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This California church found a way to celebrate Mass in spite of COVID restrictions

CATHEDRAL OF THE BLESSED SACRAMENT MASS

Photo Courtesy of Pauline Bartolone/CapRadio

John Burger - published on 09/17/20 - updated on 09/17/20

About 100 parishioners came recently to the early Sunday morning Mass in the alleyway outside the cathedral.

The drab off-white brick wall behind the Cathedral of the Blessed Sacrament in Sacramento can’t hold a candle to the church’s rich baroque interior. But that’s no barrier to people gathering for Mass there in recent weeks.

Because Sacramento is in one of the counties that California Gov. Gavin Newsom placed on a coronavirus watchlist, many indoor gatherings, including for religious services, are currently prohibited. In San Francisco, Archbishop Salvatore J. Cordileone is urging officials to ease restrictions on public worship, saying the city’s “excessive limits” limits to curb COVID-19 are unfair and a deprivation of religious organizations’ First Amendment rights.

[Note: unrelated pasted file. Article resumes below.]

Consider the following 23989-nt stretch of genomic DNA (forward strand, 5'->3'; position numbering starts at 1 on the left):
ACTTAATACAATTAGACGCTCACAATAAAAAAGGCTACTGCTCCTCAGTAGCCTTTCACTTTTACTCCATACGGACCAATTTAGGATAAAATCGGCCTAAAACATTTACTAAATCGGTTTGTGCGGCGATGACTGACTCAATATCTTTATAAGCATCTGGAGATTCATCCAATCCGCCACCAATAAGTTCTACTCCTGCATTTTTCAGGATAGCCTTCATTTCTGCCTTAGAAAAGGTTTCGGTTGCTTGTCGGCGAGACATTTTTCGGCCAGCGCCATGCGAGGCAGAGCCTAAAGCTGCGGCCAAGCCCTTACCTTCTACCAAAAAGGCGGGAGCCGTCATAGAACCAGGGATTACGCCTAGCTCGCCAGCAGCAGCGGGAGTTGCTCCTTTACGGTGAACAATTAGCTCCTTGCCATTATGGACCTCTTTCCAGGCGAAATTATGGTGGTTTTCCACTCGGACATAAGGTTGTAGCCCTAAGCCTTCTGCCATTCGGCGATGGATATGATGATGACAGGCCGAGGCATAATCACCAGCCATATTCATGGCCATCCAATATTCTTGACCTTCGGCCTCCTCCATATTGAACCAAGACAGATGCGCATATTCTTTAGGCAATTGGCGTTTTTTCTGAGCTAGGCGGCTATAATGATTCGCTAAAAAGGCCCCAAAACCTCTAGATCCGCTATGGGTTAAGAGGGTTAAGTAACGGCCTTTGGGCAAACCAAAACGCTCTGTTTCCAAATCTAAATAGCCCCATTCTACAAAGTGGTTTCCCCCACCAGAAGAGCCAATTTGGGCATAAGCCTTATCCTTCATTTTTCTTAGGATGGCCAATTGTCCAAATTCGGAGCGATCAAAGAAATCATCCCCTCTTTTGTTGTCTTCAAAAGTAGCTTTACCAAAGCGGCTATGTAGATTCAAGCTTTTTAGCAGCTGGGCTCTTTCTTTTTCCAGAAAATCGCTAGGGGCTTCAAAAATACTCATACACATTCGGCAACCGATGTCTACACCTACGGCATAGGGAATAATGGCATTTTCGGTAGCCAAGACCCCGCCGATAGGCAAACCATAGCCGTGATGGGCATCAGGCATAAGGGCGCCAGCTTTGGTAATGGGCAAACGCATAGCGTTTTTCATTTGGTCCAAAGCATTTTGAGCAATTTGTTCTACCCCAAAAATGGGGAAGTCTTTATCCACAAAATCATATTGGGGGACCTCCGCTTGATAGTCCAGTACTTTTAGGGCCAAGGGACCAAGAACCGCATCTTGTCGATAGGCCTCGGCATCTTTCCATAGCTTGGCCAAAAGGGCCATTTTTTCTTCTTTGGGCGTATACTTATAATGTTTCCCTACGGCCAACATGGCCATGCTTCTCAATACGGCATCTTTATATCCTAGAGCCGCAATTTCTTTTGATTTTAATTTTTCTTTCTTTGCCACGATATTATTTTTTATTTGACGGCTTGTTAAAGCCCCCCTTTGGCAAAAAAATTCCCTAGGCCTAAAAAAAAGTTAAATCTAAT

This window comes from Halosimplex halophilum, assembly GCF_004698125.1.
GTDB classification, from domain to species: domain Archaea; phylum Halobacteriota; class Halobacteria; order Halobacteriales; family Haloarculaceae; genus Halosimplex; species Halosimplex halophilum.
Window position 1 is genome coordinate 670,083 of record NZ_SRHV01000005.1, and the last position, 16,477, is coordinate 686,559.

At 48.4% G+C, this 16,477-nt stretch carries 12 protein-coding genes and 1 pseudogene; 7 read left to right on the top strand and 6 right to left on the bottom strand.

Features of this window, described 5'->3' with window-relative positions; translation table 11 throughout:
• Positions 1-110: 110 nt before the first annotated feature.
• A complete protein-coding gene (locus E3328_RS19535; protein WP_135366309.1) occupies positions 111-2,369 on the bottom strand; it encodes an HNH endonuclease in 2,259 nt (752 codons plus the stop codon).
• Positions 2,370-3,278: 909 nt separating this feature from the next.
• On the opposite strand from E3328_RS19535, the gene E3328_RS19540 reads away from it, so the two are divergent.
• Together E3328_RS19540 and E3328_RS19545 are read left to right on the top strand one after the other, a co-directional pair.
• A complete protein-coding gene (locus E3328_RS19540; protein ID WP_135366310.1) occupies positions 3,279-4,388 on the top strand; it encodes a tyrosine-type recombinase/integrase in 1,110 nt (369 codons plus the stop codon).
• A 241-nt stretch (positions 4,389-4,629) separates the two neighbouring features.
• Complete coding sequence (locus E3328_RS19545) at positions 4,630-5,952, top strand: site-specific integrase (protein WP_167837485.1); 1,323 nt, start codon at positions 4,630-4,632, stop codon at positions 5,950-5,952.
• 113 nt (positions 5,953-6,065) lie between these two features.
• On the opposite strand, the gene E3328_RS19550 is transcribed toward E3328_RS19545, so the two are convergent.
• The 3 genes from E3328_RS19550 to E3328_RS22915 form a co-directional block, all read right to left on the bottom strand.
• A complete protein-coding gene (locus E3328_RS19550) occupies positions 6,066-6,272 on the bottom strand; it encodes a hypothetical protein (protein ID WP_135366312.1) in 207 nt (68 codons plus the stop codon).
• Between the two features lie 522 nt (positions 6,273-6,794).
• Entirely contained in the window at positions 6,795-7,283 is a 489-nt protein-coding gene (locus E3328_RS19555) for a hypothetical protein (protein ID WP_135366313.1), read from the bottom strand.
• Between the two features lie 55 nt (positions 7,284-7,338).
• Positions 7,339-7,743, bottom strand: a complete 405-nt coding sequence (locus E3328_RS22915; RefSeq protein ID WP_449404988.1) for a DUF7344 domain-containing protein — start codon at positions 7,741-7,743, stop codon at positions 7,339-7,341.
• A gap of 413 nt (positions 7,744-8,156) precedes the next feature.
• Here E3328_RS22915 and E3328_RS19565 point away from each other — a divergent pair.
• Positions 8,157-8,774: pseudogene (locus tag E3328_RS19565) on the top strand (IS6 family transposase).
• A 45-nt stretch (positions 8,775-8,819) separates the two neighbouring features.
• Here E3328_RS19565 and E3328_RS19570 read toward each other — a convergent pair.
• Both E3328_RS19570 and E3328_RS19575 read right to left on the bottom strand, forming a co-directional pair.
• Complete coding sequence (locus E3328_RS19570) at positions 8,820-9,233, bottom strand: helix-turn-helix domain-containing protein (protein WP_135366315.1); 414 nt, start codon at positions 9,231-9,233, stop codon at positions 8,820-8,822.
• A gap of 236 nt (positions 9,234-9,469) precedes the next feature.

But depending on weather conditions, it’s feasible to hold those services outside. After Newsom imposed the restrictions in July, Sacramento Bishop Jaime Soto gave parishes permission to hold open-air Masses.

The Sacramento diocese continues its suspension of the Sunday obligation to attend Mass, but about 100 parishioners came recently to the early Sunday morning Mass at the cathedral. They wore masks and took seats that put a six-foot distance between individual parties. Fr. Michael O’Reilly, the cathedral’s rector, climbed to the top of a three-story fire escape overlooking the alley and presided at a makeshift altar.

“I’m a little afraid of heights,” he admitted, but quipped that his position did give him a “new perspective on the congregation.”

Maria Balakshin told Capital Public Radio in California that she misses the beauty of the interior of the cathedral but found the outside service to be “more intimate” and a very spiritual experience. Other parishioners apparently felt likewise, kneeling on the concrete where cars sometimes drive through the alleyway and homeless persons got some shuteye.

Said Balakshin, “The people who are here are really true Christians who want to practice their faith.”

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